If we are going to say that women are equal, then we have to live in such a way that this is demonstrated. As was mentioned before, this means providing opportunities for women to lead in our church plants, mentoring women for leadership, and teaching about women. But it means more than that. If you’re married, it means modeling egalitarian marriage. If you’re a man, it means not participating in degrading jokes about women—and even calling it out when others do it. It means thinking critically about the ways patriarchy manifests itself in things like politics, entertainment, economics, and more, and helping others do so as well. It means reflecting on the things we say and do unintentionally. If you’re a man, do you describe assertive women as “bossy” where you’d call a man doing the same thing “confident”? It’s easy to believe in egalitarianism. It’s a lot harder to discern how patriarchal cultural norms are shaping us, our churches, and our communities.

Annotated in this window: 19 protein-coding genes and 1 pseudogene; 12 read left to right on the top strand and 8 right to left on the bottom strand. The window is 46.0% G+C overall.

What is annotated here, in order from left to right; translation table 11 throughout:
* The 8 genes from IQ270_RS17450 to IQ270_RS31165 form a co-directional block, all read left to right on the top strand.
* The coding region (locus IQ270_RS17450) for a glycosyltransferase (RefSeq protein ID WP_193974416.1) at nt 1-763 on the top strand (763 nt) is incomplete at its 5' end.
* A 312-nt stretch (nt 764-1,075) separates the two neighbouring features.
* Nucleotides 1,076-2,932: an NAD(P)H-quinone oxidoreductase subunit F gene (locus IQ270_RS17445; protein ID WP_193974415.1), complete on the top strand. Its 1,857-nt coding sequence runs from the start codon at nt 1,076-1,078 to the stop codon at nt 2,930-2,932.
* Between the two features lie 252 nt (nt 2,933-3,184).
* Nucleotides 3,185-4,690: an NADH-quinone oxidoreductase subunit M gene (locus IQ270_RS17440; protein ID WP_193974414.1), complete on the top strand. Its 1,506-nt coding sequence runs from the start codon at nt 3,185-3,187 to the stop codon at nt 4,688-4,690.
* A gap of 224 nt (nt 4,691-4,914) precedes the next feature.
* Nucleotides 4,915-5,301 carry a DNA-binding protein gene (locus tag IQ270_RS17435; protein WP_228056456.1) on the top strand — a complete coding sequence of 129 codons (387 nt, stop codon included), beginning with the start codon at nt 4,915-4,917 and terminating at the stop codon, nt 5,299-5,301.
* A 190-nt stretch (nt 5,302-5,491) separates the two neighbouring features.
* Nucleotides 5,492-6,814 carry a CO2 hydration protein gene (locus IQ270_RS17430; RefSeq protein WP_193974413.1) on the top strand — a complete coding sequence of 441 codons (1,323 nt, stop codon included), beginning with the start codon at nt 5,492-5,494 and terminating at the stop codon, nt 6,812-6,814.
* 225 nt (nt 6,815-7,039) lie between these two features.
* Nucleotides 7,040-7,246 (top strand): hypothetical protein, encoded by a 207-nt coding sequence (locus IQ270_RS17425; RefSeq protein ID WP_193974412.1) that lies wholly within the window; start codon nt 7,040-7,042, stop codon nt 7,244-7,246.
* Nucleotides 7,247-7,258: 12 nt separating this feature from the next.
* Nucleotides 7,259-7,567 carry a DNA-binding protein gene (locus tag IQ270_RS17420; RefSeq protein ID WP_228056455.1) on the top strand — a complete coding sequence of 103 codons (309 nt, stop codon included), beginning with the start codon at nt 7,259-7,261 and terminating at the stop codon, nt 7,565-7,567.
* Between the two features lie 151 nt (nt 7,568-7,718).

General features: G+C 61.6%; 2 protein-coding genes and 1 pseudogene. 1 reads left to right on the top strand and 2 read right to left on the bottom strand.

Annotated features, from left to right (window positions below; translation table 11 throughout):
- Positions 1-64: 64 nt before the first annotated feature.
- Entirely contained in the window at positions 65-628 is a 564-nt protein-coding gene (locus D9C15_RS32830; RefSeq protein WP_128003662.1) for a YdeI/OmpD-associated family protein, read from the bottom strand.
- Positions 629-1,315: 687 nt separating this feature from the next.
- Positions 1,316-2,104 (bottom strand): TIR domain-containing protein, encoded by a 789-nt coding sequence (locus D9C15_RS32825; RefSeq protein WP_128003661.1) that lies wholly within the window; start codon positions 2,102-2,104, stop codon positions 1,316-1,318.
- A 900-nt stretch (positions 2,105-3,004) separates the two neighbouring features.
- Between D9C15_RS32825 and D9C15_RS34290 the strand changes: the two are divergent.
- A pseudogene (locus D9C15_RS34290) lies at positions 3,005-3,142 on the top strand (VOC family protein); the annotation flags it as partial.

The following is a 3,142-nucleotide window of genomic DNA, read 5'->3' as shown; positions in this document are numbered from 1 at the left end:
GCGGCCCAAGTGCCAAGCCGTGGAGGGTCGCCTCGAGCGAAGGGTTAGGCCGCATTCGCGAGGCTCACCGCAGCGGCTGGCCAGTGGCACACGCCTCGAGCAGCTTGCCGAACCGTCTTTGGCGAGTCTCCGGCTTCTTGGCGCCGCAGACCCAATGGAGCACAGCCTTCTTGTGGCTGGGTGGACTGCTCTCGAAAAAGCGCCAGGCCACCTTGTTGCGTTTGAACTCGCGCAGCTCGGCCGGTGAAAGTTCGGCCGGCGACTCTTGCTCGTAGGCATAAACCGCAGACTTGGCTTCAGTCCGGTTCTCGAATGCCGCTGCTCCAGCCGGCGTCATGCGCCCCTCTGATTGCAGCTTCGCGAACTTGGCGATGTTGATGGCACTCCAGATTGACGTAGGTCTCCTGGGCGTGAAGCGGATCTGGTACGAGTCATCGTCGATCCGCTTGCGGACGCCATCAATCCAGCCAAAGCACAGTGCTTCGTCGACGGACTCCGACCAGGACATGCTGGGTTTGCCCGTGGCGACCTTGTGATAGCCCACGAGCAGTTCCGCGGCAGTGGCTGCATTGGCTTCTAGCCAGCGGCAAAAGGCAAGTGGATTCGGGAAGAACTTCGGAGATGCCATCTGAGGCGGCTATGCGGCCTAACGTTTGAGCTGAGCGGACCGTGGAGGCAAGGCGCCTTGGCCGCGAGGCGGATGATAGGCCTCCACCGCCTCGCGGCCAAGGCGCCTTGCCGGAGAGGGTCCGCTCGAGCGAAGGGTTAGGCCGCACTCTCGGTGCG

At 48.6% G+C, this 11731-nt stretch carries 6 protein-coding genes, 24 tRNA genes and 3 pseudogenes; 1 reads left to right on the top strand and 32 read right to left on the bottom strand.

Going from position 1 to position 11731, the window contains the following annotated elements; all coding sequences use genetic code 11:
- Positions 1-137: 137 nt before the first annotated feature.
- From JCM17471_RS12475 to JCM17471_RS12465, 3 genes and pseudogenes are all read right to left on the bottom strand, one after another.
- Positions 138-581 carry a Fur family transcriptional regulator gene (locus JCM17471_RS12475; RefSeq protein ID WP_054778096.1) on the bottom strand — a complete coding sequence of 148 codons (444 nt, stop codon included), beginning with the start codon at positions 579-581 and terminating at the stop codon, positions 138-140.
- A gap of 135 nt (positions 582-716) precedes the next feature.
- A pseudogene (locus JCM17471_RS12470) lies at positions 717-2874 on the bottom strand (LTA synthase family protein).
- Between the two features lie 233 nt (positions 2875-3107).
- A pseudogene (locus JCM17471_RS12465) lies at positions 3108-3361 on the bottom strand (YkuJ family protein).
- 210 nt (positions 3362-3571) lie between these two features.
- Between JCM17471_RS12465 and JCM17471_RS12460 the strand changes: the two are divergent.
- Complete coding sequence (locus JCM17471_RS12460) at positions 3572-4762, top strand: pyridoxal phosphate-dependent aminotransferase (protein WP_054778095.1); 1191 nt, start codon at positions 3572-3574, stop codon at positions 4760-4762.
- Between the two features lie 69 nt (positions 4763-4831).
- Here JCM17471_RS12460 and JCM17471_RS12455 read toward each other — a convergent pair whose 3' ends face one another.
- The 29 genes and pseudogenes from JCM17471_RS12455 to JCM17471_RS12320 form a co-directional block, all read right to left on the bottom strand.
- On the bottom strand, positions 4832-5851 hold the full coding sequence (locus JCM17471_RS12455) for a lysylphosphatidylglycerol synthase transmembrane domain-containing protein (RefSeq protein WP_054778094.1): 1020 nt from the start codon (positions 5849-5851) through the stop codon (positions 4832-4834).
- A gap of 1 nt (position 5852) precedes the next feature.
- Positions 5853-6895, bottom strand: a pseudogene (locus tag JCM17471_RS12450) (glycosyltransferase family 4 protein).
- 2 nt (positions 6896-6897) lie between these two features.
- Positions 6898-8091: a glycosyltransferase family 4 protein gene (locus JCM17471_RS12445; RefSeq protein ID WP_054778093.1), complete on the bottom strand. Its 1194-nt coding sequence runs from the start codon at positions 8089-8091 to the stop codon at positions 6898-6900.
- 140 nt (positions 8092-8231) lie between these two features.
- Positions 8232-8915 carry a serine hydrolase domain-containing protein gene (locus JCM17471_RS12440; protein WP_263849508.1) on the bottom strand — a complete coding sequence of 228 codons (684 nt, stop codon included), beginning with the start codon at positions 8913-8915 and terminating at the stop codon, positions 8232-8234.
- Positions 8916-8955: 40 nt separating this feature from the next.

Church planting provides a unique opportunity for the promotion of egalitarian theology. In many ways, it is a clean slate and a fresh start. It is important, however, that church planters remain aware of the broader culture, and work to combat the falsehoods that are so prevalent in a patriarchal world. Church plants that truly hope to be egalitarian and make a difference in the world must make egalitarianism a foundational part of their church’s culture. Perhaps a good place to start would be by addressing our emails about church planting to “ladies and gentlemen,” instead of “fellas.”